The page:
The four small spaces are called ‘Mirage’, ‘Block’, ‘Pipe’ and ‘Membrane’. It’s not hard to guess which is which, with each structure embodying its defining feature. Each lends a much needed touch of culture to a rather dull corner of the city, transforming it into a space you’d now consider for a relaxing break. Lovely.

From Tiny Mobile Libraries Revitalize a Corner of Seoul

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How young librarians are figuring out the field's future

Several years ago, Forbes Magazine listed the advanced degrees with the worst job prospects—and a master's in library sciences was No. 1 on the list. Despite that gloomy prediction and some staid image problems, young librarians say their work is relevant in the 21st Century and is as needed now as it has ever been.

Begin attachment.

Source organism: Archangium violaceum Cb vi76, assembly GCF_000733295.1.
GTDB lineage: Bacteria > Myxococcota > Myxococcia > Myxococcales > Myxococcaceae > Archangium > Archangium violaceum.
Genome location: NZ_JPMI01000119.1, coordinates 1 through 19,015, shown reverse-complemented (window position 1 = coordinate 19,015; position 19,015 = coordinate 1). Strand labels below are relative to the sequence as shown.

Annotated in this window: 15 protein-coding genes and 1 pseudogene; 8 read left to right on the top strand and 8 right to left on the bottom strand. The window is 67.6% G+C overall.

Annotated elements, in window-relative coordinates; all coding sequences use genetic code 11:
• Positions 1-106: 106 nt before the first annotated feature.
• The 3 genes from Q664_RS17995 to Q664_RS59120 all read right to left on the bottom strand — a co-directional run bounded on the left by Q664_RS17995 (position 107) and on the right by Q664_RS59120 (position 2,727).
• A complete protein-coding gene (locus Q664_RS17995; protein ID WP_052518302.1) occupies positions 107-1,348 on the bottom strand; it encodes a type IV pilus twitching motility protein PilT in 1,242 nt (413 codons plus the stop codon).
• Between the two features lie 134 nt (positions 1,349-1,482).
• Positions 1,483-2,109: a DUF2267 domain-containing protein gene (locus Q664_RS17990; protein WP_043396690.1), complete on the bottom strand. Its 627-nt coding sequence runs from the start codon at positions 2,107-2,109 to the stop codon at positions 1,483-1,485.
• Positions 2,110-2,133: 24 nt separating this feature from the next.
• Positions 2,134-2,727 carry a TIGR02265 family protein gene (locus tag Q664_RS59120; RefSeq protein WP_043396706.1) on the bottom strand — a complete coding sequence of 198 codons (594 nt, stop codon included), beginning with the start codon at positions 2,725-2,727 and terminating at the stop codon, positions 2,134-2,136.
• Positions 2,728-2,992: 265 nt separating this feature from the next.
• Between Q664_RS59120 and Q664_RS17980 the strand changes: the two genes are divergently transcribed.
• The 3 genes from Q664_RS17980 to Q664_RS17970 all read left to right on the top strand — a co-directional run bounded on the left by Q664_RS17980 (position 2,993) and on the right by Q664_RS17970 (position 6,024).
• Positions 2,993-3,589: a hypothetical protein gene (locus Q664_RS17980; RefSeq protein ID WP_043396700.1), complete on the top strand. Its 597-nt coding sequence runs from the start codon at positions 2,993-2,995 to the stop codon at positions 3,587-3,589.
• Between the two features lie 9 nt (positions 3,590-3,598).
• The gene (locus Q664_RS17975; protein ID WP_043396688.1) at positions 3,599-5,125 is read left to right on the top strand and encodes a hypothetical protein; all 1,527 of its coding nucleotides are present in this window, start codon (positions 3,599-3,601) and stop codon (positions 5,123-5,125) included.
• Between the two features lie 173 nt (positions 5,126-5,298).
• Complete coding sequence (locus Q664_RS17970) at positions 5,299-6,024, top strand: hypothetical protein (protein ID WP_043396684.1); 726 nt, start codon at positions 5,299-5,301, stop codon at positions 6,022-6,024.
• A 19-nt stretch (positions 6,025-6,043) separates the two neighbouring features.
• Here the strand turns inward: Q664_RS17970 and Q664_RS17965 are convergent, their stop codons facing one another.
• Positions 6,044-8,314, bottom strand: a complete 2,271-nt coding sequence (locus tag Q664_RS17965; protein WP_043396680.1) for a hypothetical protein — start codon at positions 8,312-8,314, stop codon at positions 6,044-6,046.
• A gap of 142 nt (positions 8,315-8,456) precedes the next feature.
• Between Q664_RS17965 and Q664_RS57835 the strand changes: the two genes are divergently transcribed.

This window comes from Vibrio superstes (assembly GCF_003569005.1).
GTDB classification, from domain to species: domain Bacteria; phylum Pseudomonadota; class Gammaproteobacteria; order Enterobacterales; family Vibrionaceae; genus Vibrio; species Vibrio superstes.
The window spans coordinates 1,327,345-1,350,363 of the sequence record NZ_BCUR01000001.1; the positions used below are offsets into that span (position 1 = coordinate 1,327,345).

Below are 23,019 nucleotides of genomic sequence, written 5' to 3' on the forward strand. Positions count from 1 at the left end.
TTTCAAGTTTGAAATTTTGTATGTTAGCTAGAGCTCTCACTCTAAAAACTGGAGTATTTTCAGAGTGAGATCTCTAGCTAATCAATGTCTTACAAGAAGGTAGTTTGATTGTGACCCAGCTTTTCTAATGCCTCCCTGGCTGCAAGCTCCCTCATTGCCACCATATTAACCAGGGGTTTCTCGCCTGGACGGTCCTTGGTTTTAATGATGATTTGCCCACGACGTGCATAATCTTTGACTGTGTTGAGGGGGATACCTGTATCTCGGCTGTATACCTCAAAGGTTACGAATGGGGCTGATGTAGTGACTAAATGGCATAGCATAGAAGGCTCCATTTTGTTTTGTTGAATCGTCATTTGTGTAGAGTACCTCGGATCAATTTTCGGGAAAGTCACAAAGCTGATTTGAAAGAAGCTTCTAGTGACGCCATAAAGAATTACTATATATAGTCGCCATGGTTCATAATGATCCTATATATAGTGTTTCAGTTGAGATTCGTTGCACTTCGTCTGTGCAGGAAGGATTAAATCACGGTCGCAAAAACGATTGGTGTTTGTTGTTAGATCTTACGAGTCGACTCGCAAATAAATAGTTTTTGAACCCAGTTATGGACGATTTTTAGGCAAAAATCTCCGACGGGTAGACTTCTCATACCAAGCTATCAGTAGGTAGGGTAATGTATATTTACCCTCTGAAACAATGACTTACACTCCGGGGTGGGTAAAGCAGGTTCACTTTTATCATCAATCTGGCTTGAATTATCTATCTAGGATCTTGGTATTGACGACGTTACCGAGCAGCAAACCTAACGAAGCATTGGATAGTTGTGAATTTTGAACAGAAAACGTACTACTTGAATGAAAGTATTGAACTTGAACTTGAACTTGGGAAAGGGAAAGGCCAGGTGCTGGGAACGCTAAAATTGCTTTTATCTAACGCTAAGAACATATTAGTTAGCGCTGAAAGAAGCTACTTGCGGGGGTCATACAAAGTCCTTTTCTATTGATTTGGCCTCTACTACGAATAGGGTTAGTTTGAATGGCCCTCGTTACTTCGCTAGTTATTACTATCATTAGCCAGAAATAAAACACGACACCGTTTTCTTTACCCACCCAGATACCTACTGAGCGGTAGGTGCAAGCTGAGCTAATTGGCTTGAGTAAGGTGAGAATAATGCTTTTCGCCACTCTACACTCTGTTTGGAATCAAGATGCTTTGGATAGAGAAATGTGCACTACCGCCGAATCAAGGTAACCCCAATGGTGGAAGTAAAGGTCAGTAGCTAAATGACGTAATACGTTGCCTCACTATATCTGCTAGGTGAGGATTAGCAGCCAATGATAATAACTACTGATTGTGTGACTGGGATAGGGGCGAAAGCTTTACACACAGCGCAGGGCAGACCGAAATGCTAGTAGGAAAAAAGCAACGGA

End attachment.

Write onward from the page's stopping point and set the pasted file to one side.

"You say, I'm going to library school, and everybody is like, 'Well, aren't libraries kind of over? What are you going to be doing?'" said 34-year-old Jay Granger, a management and library and information sciences student in the online program at the University of Southern California.

From How young librarians are figuring out the field's future — NewsWorks

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At ALA’s Midwinter Meeting: BiblioBoard Pivots As 'Libraries Transform'

What Davis is describing is one of the most energizing concepts in library evolution today, dovetailing with the messages of the Libraries Transform campaign. The BiblioBoard team envisions the library not simply as a place to go for information retrieval, but also as an enabling hub, an engine of its users’ own creativity—supporting, leveraging, even producing, promoting and distributing library patrons’ own ideas and capacities.

This is The Library as a driver-into-reality of makers’ dreams.

From At ALA’s Midwinter Meeting: BiblioBoard Pivots As ‘Libraries Transform’ | Thought Catalog